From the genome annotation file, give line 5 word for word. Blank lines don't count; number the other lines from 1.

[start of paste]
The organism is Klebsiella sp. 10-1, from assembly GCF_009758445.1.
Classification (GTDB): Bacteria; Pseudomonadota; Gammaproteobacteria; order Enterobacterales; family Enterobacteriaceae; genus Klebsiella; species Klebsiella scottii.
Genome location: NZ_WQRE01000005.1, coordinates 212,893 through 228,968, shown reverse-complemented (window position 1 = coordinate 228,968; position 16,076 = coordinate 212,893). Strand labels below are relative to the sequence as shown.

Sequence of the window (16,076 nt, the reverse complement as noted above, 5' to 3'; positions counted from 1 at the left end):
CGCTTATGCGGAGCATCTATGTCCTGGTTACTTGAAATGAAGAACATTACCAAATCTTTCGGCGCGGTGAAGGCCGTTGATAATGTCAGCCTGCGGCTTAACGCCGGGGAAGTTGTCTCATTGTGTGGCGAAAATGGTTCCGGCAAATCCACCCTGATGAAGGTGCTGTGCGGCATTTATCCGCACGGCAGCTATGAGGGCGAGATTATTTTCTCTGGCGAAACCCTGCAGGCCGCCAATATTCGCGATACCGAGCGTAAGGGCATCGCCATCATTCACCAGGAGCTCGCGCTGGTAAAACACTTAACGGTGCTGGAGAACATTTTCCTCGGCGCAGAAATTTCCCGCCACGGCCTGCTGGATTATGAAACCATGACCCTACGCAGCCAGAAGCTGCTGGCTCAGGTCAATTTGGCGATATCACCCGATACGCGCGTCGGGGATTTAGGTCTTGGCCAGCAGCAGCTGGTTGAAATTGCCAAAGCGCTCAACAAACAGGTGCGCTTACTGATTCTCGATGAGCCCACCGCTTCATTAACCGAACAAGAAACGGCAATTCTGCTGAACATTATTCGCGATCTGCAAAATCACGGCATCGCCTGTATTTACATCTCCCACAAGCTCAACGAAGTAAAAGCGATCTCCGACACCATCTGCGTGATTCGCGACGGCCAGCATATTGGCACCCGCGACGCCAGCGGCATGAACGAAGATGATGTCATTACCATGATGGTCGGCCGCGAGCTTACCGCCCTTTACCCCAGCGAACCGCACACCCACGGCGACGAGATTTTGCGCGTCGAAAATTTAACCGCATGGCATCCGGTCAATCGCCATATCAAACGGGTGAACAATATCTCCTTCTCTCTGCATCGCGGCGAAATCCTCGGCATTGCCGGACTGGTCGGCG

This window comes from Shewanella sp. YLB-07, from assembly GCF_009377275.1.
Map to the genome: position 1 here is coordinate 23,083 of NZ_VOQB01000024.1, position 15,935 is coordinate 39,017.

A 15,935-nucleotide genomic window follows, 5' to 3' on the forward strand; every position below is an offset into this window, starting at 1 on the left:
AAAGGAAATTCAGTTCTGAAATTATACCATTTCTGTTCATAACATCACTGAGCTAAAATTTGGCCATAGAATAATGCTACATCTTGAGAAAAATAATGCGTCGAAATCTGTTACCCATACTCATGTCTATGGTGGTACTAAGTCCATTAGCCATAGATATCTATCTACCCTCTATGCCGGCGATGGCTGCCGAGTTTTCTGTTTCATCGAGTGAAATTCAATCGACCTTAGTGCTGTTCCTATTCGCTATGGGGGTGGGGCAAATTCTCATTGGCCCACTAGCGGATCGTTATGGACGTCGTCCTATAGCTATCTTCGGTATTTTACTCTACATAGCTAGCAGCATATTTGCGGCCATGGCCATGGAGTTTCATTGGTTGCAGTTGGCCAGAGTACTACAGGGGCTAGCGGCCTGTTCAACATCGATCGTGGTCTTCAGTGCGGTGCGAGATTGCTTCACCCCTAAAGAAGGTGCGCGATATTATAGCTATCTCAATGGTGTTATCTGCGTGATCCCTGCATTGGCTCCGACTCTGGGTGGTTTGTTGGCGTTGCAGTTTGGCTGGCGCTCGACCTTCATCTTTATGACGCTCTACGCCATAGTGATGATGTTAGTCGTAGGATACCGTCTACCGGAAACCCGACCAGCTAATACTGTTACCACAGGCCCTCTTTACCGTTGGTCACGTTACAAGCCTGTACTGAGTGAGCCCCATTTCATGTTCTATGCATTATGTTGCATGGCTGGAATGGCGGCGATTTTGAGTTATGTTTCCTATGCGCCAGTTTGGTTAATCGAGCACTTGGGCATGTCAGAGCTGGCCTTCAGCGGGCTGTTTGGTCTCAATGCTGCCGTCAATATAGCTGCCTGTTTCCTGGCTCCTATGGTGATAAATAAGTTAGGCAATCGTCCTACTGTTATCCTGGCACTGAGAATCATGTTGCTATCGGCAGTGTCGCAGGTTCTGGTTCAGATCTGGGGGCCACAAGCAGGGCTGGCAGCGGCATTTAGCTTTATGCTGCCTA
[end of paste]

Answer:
CGCTTATGCGGAGCATCTATGTCCTGGTTACTTGAAATGAAGAACATTACCAAATCTTTCGGCGCGGTGAAGGCCGTTGATAATGTCAGCCTGCGGCTTAACGCCGGGGAAGTTGTCTCATTGTGTGGCGAAAATGGTTCCGGCAAATCCACCCTGATGAAGGTGCTGTGCGGCATTTATCCGCACGGCAGCTATGAGGGCGAGATTATTTTCTCTGGCGAAACCCTGCAGGCCGCCAATATTCGCGATACCGAGCGTAAGGGCATCGCCATCATTCACCAGGAGCTCGCGCTGGTAAAACACTTAACGGTGCTGGAGAACATTTTCCTCGGCGCAGAAATTTCCCGCCACGGCCTGCTGGATTATGAAACCATGACCCTACGCAGCCAGAAGCTGCTGGCTCAGGTCAATTTGGCGATATCACCCGATACGCGCGTCGGGGATTTAGGTCTTGGCCAGCAGCAGCTGGTTGAAATTGCCAAAGCGCTCAACAAACAGGTGCGCTTACTGATTCTCGATGAGCCCACCGCTTCATTAACCGAACAAGAAACGGCAATTCTGCTGAACATTATTCGCGATCTGCAAAATCACGGCATCGCCTGTATTTACATCTCCCACAAGCTCAACGAAGTAAAAGCGATCTCCGACACCATCTGCGTGATTCGCGACGGCCAGCATATTGGCACCCGCGACGCCAGCGGCATGAACGAAGATGATGTCATTACCATGATGGTCGGCCGCGAGCTTACCGCCCTTTACCCCAGCGAACCGCACACCCACGGCGACGAGATTTTGCGCGTCGAAAATTTAACCGCATGGCATCCGGTCAATCGCCATATCAAACGGGTGAACAATATCTCCTTCTCTCTGCATCGCGGCGAAATCCTCGGCATTGCCGGACTGGTCGGCG